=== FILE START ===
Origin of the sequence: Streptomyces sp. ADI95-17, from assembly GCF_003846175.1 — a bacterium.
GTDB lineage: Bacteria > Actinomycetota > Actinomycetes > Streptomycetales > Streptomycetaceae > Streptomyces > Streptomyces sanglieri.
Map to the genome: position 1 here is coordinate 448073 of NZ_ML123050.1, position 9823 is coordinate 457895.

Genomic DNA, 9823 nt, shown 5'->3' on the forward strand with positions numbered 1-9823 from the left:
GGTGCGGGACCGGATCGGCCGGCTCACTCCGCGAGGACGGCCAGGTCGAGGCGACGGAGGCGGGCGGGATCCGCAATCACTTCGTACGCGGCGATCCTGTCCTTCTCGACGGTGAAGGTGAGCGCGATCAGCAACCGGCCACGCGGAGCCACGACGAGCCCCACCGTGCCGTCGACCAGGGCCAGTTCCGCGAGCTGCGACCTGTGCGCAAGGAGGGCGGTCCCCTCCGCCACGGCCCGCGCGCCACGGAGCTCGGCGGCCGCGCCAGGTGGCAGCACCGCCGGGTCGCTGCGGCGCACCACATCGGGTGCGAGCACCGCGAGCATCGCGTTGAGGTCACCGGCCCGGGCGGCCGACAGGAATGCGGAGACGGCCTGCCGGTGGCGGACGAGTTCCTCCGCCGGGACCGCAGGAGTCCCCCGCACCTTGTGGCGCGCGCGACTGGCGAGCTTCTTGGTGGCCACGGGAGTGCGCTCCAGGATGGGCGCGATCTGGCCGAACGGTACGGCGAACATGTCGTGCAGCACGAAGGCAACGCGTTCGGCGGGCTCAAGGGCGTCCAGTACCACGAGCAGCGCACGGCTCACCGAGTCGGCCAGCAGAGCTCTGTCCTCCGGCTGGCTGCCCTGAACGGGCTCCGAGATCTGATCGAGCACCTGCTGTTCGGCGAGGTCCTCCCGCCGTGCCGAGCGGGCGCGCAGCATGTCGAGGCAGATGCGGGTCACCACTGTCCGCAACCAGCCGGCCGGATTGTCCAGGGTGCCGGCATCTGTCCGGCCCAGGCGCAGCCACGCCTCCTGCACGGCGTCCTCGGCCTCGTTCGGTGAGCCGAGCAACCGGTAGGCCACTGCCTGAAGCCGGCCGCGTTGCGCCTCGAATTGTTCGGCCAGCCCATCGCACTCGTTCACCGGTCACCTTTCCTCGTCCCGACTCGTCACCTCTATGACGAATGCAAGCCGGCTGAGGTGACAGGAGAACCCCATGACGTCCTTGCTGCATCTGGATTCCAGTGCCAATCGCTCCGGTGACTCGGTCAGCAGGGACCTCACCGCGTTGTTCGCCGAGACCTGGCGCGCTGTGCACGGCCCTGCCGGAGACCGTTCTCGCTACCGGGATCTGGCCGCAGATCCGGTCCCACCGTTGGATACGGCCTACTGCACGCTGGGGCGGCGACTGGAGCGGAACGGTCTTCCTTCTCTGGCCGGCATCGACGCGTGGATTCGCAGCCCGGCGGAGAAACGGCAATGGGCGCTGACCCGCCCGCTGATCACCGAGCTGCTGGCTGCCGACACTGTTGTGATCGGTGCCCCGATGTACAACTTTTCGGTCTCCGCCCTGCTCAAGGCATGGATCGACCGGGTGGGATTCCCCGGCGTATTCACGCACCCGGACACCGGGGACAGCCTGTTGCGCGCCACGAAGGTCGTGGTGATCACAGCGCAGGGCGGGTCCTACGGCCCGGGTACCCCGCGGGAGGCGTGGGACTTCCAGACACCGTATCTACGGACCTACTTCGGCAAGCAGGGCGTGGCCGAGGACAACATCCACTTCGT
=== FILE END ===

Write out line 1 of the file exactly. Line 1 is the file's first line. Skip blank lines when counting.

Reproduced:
Origin of the sequence: Streptomyces sp. ADI95-17, from assembly GCF_003846175.1 — a bacterium.